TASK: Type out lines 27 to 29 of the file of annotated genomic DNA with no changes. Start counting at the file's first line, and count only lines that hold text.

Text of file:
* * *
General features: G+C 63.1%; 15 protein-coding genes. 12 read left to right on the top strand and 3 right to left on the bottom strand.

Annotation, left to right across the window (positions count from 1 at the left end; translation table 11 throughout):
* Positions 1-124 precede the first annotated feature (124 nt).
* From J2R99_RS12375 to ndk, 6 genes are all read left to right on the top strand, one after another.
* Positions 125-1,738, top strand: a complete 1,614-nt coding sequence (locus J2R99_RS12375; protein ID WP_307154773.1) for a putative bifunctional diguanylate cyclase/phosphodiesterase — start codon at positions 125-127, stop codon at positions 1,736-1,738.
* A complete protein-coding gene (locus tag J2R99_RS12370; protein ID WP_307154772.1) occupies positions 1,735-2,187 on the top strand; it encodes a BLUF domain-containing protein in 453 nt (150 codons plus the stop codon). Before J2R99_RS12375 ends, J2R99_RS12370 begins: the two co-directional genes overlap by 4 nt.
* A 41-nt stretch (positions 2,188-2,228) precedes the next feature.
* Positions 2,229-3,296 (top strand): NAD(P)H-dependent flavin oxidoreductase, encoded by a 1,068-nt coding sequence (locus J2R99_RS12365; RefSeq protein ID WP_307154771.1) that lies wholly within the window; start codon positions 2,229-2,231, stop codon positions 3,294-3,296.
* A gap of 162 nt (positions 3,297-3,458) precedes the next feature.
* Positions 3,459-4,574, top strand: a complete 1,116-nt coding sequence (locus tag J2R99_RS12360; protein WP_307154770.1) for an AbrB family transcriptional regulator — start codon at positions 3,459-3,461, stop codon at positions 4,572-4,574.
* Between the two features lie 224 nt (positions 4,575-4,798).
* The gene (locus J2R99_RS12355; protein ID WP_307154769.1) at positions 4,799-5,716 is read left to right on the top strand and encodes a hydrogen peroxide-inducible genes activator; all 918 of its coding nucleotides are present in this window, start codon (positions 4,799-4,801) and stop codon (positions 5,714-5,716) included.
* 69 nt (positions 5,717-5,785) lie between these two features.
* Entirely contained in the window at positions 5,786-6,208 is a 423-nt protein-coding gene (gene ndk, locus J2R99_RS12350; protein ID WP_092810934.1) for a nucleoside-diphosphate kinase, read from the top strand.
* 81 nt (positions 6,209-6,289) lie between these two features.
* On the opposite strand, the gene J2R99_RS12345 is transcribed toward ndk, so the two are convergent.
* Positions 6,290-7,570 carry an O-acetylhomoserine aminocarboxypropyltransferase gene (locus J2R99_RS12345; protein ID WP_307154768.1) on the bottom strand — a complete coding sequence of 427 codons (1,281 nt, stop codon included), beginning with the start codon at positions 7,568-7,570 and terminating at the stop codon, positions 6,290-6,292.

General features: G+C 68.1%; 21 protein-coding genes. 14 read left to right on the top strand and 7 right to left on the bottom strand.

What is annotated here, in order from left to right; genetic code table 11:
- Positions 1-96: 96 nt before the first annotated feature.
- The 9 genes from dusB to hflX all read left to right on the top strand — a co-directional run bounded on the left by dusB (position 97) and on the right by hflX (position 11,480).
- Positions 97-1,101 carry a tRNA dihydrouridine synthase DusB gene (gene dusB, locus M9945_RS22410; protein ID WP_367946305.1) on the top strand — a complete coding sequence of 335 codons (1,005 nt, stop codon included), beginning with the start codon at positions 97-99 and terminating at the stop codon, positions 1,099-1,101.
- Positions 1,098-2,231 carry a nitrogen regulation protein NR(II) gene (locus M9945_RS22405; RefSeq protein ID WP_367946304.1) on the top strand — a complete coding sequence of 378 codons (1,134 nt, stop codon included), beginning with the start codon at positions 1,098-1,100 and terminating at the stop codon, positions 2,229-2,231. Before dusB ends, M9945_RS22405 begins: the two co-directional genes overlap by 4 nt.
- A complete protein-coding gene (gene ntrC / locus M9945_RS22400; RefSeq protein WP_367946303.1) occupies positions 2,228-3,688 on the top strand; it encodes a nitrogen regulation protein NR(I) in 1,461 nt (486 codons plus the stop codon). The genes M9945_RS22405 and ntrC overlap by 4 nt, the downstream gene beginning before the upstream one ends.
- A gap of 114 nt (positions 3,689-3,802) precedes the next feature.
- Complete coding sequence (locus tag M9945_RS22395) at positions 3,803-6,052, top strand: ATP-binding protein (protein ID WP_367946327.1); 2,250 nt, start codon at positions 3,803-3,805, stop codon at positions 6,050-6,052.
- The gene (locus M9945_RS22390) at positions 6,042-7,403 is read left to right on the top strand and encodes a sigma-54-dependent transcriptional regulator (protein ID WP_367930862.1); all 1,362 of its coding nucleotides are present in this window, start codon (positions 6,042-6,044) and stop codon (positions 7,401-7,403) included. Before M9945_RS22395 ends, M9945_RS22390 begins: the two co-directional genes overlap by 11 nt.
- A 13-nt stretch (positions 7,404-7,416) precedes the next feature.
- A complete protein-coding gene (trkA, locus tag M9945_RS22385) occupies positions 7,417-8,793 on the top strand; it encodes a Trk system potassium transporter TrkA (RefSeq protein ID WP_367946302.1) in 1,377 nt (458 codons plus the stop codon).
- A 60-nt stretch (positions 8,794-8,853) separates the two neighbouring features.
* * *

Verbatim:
- The gene (locus M9945_RS22390) at positions 6,042-7,403 is read left to right on the top strand and encodes a sigma-54-dependent transcriptional regulator (protein ID WP_367930862.1); all 1,362 of its coding nucleotides are present in this window, start codon (positions 6,042-6,044) and stop codon (positions 7,401-7,403) included. Before M9945_RS22395 ends, M9945_RS22390 begins: the two co-directional genes overlap by 11 nt.
- A 13-nt stretch (positions 7,404-7,416) precedes the next feature.
- A complete protein-coding gene (trkA, locus tag M9945_RS22385) occupies positions 7,417-8,793 on the top strand; it encodes a Trk system potassium transporter TrkA (RefSeq protein ID WP_367946302.1) in 1,377 nt (458 codons plus the stop codon).